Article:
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Materials—Mussel-like stickiness

Researchers developed a new material using epoxy mixed with a form of lignin naturally rich in hydroxyl groups that can self-heal if sliced and elongate up to 2,000%. Credit: Oak Ridge National Laboratory, U.S. Dept. of Energy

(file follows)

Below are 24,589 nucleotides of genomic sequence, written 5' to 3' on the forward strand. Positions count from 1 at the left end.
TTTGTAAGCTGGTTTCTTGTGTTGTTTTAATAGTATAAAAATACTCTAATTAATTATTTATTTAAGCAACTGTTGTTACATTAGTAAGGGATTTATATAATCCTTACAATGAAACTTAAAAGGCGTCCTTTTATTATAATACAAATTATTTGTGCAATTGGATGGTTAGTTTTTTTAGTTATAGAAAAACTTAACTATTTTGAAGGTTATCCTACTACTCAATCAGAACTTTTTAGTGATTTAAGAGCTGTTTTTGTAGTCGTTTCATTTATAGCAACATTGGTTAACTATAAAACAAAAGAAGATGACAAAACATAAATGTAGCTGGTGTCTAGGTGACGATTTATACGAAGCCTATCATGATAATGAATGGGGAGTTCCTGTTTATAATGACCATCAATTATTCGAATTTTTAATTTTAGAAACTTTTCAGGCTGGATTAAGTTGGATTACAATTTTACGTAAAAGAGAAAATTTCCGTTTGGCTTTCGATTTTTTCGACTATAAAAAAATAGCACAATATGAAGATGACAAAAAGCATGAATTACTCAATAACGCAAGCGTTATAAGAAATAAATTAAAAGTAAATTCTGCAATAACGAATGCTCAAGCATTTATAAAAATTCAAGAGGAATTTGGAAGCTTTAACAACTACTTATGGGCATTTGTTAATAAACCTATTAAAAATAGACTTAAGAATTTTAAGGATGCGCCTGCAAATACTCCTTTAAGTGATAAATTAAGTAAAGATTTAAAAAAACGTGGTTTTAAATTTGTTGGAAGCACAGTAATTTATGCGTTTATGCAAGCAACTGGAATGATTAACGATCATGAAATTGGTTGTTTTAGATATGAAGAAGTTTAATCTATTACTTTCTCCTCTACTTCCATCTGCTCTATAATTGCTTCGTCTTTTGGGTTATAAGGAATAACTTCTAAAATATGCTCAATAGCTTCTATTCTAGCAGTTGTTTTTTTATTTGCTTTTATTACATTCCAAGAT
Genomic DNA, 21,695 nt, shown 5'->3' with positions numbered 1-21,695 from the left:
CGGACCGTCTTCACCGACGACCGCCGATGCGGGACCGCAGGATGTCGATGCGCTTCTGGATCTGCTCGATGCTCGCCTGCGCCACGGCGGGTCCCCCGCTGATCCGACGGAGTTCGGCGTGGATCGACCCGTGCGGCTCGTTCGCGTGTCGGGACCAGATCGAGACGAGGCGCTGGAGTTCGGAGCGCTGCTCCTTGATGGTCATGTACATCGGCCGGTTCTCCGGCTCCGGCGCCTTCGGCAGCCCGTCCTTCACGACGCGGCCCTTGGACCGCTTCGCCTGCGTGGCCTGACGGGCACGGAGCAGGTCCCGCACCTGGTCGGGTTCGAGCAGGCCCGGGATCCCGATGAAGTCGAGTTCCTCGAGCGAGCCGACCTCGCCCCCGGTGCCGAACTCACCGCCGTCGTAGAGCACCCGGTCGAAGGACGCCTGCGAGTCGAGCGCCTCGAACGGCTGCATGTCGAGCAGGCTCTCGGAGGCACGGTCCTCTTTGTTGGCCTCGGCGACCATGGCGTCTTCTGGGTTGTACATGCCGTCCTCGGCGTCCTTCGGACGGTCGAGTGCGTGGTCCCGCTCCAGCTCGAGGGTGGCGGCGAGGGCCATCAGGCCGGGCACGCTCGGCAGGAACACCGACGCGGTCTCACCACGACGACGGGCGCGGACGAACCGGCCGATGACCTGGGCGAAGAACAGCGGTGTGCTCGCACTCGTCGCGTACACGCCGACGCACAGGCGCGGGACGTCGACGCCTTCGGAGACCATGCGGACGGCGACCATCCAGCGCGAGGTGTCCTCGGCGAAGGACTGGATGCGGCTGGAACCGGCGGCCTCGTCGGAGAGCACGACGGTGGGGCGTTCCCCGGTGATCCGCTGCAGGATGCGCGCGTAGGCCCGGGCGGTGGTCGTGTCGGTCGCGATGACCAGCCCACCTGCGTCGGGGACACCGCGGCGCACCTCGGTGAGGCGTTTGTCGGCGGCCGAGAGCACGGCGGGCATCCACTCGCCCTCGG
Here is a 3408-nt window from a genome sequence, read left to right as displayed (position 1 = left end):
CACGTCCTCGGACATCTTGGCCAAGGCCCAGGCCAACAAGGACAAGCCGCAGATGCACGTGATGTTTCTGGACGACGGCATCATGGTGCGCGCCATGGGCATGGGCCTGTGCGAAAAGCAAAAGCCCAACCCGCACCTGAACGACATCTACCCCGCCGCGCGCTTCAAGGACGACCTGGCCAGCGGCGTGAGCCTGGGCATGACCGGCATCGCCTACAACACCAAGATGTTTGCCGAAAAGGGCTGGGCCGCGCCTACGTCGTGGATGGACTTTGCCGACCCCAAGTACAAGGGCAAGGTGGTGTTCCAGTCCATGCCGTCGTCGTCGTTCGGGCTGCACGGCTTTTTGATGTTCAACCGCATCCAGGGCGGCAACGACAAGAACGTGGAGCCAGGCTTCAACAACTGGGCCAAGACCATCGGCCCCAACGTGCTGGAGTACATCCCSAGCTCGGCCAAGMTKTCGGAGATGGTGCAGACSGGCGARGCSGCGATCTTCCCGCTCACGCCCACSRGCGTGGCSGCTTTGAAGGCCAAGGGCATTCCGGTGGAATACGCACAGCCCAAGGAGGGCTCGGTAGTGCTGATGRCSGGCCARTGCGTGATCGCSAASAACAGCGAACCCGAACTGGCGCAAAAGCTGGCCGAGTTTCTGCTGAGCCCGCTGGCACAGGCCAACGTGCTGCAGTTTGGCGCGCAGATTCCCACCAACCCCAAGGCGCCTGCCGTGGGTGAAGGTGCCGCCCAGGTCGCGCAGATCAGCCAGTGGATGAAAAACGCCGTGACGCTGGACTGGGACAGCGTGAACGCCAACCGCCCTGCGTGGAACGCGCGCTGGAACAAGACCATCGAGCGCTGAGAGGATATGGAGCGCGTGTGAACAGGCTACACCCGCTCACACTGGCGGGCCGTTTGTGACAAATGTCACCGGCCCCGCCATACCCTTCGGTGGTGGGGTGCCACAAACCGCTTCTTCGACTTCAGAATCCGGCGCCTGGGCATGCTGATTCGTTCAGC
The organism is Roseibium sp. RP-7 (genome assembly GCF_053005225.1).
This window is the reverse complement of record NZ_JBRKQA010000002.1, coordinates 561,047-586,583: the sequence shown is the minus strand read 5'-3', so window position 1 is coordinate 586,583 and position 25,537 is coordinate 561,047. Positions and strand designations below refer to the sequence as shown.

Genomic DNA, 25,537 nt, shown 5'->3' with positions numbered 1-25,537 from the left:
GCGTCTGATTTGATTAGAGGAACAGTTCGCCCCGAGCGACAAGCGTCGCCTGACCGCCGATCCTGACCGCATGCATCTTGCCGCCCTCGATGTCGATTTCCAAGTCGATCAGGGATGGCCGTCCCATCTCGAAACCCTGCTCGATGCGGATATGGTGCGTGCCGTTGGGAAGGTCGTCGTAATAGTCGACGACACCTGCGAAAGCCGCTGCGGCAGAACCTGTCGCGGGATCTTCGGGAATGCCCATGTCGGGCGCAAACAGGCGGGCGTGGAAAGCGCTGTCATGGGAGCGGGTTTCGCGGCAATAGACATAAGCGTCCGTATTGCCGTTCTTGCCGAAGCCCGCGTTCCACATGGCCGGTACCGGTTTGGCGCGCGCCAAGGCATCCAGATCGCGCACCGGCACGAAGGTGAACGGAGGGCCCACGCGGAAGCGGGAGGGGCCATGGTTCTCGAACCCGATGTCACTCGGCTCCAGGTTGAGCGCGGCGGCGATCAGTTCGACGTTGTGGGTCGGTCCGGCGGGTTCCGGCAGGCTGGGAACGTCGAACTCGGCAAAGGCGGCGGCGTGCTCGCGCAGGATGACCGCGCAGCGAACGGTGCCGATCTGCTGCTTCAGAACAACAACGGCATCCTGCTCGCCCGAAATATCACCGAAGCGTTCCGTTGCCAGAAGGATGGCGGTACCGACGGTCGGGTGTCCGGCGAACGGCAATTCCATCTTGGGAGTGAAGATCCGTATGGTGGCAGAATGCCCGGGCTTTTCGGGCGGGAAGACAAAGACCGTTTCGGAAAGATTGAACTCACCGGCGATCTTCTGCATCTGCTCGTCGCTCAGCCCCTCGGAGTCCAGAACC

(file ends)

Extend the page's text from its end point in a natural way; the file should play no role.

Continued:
Scientists at Oak Ridge National Laboratory have developed a new, stretchy plant-derived material that outperforms the adhesiveness of the natural chemical that gives mussels the ability to stick to rocks and ships. This bio-based material composed of lignin, the substance that gives plants sturdiness, and epoxy can self-heal and elongate up to 2,000%. Researchers developed a unique method to extract a specific form of lignin, a by-product of biofuels production. “We targeted a component of lignin that is naturally rich in hydroxyl groups,” said ORNL’s Amit Naskar. “The molecular structure creates a super-sticky, highly elastic material that can heal quickly, where broken, through hydrogen bonding.” This extracted lignin shows promise to replace dopamine for a range of industrial applications including coatings, glues and hydrogels. The results, published in ACS Macro Letters, demonstrate new potential for a small, but high-value portion of the lignin waste stream from biorefineries and the pulp and paper industry.